Oct 4, 2017 | By Tess

Italian 3D printing company WASP has been working hard over the past few months to help realize the set design for the upcoming performances of Fra Diavolo at the Opera Theater in Rome. With just days until opening night, the stunning 3D printed set pieces are ready for the spotlight.

The opera, which is set to open on October 8, marks the first time in over a century that Fra Diavolo will be performed at the famous Opera Theater in Rome. The opéra comique was originally composed by France’s Daniel Auber and was performed in French and Italian through the middle of the 19th century.

Audiences on October 8 will not be seeing a strict recreation of the classic opera, and will doubtlessly be pleased to see a number of modern updates to the play: most notably its stunning 3D printed set design.

Since last April, WASP has been working closely with Rome’s Opera Theater and its troop to design and manufacture an eye-grabbing backdrop for Fra Diavolo. 

Opera Theater superintendent Carlo Fuortes commented on the collaboration, saying: “The story of theatrical performance has always been a story of inventions and experimentation of techniques and materials. Today, 3D printing is present in all design work but also in building elements in various productive areas. Here, for the first time, thanks to WASP’s commitment and work, it is employed to build the scenery of a lyric.”

The set pieces were 3D printed at WASP’s Massa Lombarda headquarters in Ravenna using the company’s large-scale DeltaWASP 3MT printer (with a build volume of 1 m diameter x 1 m height). White PLA material was used to produce the theatrical set designs, which enabled WASP and the theater to cut back significantly on costs.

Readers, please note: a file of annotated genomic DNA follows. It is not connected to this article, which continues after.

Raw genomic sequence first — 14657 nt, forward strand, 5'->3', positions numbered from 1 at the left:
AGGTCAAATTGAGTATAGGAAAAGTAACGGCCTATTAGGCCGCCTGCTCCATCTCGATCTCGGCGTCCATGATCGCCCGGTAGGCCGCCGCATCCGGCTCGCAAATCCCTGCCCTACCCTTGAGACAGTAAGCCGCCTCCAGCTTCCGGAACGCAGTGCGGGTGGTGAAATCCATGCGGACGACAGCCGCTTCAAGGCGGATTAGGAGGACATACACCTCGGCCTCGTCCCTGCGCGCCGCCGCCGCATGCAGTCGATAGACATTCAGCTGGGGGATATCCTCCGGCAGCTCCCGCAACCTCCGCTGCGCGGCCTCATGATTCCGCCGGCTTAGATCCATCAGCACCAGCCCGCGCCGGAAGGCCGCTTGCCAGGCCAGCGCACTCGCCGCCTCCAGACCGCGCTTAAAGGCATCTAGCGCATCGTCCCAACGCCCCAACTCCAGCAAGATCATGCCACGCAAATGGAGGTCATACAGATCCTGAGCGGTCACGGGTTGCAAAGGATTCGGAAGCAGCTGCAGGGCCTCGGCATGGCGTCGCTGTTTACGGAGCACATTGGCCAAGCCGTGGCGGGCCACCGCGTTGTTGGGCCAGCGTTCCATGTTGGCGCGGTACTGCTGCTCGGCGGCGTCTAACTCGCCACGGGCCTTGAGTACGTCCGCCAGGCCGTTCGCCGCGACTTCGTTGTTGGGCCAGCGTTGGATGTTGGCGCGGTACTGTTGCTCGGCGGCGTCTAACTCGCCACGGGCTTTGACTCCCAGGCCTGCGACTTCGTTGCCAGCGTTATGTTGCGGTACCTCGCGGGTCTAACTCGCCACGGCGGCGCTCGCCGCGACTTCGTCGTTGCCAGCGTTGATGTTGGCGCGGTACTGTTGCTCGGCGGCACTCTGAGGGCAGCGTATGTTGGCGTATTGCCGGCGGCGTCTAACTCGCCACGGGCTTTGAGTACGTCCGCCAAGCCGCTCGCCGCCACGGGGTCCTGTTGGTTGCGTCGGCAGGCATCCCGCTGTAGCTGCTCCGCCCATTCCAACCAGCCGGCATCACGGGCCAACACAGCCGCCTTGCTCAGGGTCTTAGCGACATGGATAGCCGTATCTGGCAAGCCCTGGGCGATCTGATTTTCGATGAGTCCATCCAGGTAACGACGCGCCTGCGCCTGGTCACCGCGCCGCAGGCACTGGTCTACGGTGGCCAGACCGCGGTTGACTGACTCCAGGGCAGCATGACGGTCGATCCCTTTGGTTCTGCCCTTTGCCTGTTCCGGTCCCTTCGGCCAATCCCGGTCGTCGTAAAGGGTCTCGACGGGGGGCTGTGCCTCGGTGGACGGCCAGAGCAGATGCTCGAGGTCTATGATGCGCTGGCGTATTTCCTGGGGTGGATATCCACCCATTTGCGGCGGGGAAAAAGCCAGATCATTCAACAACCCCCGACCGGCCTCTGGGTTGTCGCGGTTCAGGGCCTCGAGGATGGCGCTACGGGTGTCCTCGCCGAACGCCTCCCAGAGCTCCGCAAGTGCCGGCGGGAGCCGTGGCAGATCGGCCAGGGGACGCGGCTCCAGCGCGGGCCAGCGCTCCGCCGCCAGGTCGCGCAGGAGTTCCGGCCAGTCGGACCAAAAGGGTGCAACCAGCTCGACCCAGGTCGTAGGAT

“The plastic we normally use to print has a huge cost when used to produce the 1500 kg of the scenery,” explained Massimo Moretti, founder of WASP. “So we decided to turn to a cheaper material, one that, when the scenery will no longer be used, can be easily recycled, shredded, and reused for a new and different work.”

According to the company, the plastic backdrops had to be manufactured in 223 separate pieces to be assembled on the stage. This was done both to accommodate the 3D printer’s build volume and to make transportation of the set pieces easier. WASP reportedly used five 3D printers to produce the large number of set pieces and was able to get them printed in time.

As you can see in the photos, the 3D printed set pieces are notable for their curved and canted construction—a deliberate aesthetic which was used to capture the tone of the opera. “I always imagine every theatrical representation as something that is talking about us, and even if it is ancient, it turns to the sensitivity of today audience, with a story that touches our deepest notes,” commented Giorgio Barberio Corsetti, the opera’s director.

“To accomplish this characteristic irregular shape of the scenes, the collaboration of the WASP team was fundamental," Corsetti added. "In fact they committed so deeply to reach an extraordinary result."

If it wasn’t impressive enough for audiences to see the 3D printed set designs on stage, WASP will also be demonstrating its large-scale 3D printing technology at the Opera Theater. That is, WASP will be setting up its DeltaWASP 3MT Industrial 3D printer next to the theater’s entrance on October 8 to coincide with the opera’s opening night.

There, visitors will be able to watch the 3D printer produce a life-sized statue of the Fra Diavolo character.

 

 

Posted in 3D Printing Application

 

 

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